Rosacea - Complications of rosacea
NHS Choices Medical Reference
Rosacea can cause complications that affect you physically and psychologically.
Rosacea that affects your eyes (ocular rosacea) can lead to a number of eye conditions.
Blepharitis (inflammation of the eyelids) is the most commonly reported eye condition resulting from rosacea. It can usually be successfully treated by adopting a daily eye-cleaning regime and by using antibiotic tablets and creams.
Up to one in 20 people with rosacea may experience symptoms that affect their cornea (the clear outer layer at the front of the eyeball). This can:
- make your eyes bloodshot and watery
- cause scarring of your cornea
In severe cases, if not treated, ocular rosacea can lead to vision loss. Your GP may refer you for treatment with an ophthalmologist (a doctor who specialises in eye conditions and their treatment or surgery).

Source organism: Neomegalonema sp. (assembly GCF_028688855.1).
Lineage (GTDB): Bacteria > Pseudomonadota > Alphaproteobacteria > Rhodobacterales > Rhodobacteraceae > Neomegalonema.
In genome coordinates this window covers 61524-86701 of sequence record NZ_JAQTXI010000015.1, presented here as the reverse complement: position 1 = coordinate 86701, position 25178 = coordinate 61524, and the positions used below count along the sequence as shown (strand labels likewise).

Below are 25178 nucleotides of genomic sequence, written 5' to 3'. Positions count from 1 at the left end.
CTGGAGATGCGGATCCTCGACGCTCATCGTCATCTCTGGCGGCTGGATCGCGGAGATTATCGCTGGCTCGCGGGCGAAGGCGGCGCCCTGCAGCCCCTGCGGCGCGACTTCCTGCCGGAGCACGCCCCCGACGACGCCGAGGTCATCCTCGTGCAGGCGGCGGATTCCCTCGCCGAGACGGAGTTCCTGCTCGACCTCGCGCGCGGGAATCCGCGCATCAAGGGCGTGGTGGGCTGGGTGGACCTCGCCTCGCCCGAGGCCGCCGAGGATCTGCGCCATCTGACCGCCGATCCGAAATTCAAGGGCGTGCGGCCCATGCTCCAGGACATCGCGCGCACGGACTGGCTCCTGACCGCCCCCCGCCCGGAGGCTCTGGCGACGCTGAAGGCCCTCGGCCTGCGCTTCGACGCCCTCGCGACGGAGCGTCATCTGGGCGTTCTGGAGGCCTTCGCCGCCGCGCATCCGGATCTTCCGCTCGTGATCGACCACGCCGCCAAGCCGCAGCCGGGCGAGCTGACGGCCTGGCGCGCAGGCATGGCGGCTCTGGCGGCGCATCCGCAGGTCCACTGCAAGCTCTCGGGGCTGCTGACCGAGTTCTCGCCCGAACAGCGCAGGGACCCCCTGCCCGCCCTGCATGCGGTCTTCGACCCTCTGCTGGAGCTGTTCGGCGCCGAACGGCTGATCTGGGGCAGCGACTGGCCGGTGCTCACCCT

Psychological and social effects
Any chronic (long-term) condition can have an adverse psychological effect, but rosacea can be particularly troublesome because it affects your appearance. This can change how you feel about yourself and how you interact with others.
Many people with rosacea have reported feelings of:
- low self-esteem
It is important to come to terms with the fact that you have a chronic condition which, although incurable, is controllable. Persevering with your treatment plan and avoiding your individual triggers are the best ways of controlling your rosacea symptoms.
As your physical symptoms improve, you will start to feel better psychologically and emotionally.
If you have rosacea, take comfort knowing you are not alone. There are millions of people, in the UK and across the world, living with the condition. You can find support and information from organisations such as:
- the National Rosacea Society, an American charity whose website has useful information and advice for people with rosacea
Changing Faces, a charity for people with facial disfigurements, who can be contacted on 0845 4500 275 for counselling and advice
Speak to your GP if you are feeling depressed as a result of your condition. They may recommend further treatment.